1. Since I blew through 88,000 Chase Sapphire points, I gotta find a way to replenish them.
  2. We have a big expense coming up soon (summer camp), so that will help us meet new minimum spends.

The Chase Ink Business Preferred card is offering 80,000 points after spending $5,000 within three months. My husband applied, but didn’t get approved right away, so he has to call the credit card company to clarify a few things.

If he doesn’t get approved, I have two other backup cards he can apply for instead. I don’t want the spending opportunity to go to waste!

3. Socialized for Free

On Sunday my friend had a brilliant idea to host a hot pot lunch party at her apartment. There were seven of us there, all Asian-American, so it was like an unofficial Asian-American Club meetup. My friend spent $30 on supplies from Chinatown, and at $4.30 per head, this was definitely a frugal get-together. Besides it being an inexpensive way to hang out, hot pot is interactive (you’re cooking together), homey, and fun.

It was nice to bond with people who grew up under similar circumstances. For example, many of us recalled the same types of stories:

  • Doing adult things when you were a kid, because your parents can’t speak English that well. Like calling the cable company when you’re 10 years old to haggle over why the bill increased by 20 cents.
  • How our parents have no idea about our interior lives or thoughts. The first thing they ask when they call you is, “Did you eat?” But they’ll never ask you how you’re actually feeling.
  • The only people who would be able to survive an apocalypse is Asian moms, because they are savvy as hell.

Not only were we in good company, but we were spoiled by this wonderful hot pot spread:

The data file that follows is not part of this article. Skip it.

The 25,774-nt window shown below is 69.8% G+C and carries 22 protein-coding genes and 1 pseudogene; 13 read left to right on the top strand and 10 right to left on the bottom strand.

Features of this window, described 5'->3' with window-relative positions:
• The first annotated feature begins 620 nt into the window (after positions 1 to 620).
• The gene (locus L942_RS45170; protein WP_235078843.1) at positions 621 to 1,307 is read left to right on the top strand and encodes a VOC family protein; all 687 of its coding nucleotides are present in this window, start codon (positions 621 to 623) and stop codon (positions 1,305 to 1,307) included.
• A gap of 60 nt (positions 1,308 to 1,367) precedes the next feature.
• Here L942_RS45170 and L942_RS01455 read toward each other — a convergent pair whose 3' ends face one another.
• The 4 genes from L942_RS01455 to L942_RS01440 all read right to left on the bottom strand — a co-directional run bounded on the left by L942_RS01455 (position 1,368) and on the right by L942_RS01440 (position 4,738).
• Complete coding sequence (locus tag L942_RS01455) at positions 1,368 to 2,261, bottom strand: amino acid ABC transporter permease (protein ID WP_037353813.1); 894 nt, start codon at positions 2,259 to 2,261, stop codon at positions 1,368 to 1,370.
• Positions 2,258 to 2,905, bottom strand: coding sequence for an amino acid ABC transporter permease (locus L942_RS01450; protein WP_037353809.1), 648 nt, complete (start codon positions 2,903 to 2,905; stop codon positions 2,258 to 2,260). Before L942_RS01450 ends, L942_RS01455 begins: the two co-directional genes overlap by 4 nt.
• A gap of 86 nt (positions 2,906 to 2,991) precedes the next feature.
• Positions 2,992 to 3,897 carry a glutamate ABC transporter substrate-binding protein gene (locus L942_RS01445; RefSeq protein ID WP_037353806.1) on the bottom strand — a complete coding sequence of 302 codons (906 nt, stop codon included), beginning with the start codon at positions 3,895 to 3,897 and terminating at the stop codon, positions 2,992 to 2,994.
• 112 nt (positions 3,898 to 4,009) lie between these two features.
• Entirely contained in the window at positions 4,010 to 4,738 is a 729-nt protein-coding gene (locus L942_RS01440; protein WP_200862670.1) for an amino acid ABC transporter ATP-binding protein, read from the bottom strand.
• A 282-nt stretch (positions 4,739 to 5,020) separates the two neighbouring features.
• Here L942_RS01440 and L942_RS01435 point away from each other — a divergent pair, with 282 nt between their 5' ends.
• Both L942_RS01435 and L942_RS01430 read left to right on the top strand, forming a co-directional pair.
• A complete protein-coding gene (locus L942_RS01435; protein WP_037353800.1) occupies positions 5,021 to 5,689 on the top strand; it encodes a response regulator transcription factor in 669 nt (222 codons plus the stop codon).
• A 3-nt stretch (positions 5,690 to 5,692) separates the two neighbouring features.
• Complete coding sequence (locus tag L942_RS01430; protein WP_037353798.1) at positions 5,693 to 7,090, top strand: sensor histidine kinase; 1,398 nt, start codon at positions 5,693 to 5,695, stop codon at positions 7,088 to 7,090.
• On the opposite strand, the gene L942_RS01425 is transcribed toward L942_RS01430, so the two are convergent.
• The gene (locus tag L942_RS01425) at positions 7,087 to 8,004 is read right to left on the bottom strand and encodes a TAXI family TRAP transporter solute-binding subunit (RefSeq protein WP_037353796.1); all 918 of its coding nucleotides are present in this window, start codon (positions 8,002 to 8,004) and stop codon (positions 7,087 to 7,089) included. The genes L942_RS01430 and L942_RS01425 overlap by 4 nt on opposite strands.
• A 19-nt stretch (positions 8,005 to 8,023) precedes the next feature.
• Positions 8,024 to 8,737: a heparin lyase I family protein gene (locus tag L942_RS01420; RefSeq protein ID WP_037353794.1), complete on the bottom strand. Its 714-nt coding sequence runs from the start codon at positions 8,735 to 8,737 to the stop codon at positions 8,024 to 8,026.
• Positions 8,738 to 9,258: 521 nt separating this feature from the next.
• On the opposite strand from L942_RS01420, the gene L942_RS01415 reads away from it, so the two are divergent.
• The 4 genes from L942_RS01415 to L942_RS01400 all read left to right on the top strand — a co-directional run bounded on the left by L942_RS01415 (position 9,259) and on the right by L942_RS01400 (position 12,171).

Chinese hot pot lunch party

4. Repaired a Pair of Jeans Myself

One pair of my jeans split open on a side seam. It doesn’t matter how expensive the jeans are, I wear them really hard. You see, I would win an Olympic medal in Speed Walking if such an event existed.

It was a pretty easy sewing job, and you can see the before and after below. If you’re wondering why the jeans look so different in the second picture is because I washed them for the first time this weekend. With raw denim, the color fades significantly when you do that.

A.P.C. jeans repair - before
A.P.C. jeans repair - after

As I was writing this, I wondered how much I spent on my sewing machine, a vintage Bernina Record. I checked and I paid a little over $400 for it back in 2007. That was a huge splurge for me, especially since I wasn’t making much money at the time. But somehow I knew that a vintage machine made out of Swiss parts was most likely a better bet than newer machines made out of plastic.

5. Decluttered by Listing My Old Clothes to Resell

Prepping clothes to resell

Decluttering AND possibly making money? That’s the best of both worlds. Then I can use the money to refresh my wardrobe, instead of using new money taken from my paycheck.

I spent most of my Sunday working on listing eight items for sale online, woo hoo! It took forever since I’m testing multiple platforms and had to list the same stuff, like three times. But this has been on my to-do list for half a year now, so I felt so productive accomplishing this finally. Also, I have so many thoughts about Poshmark right now, but I’ll save them for another post.

What are some frugal things you’ve done lately?
Have you ever been to Iceland? What tips do you have?

Feature Image: Unsplash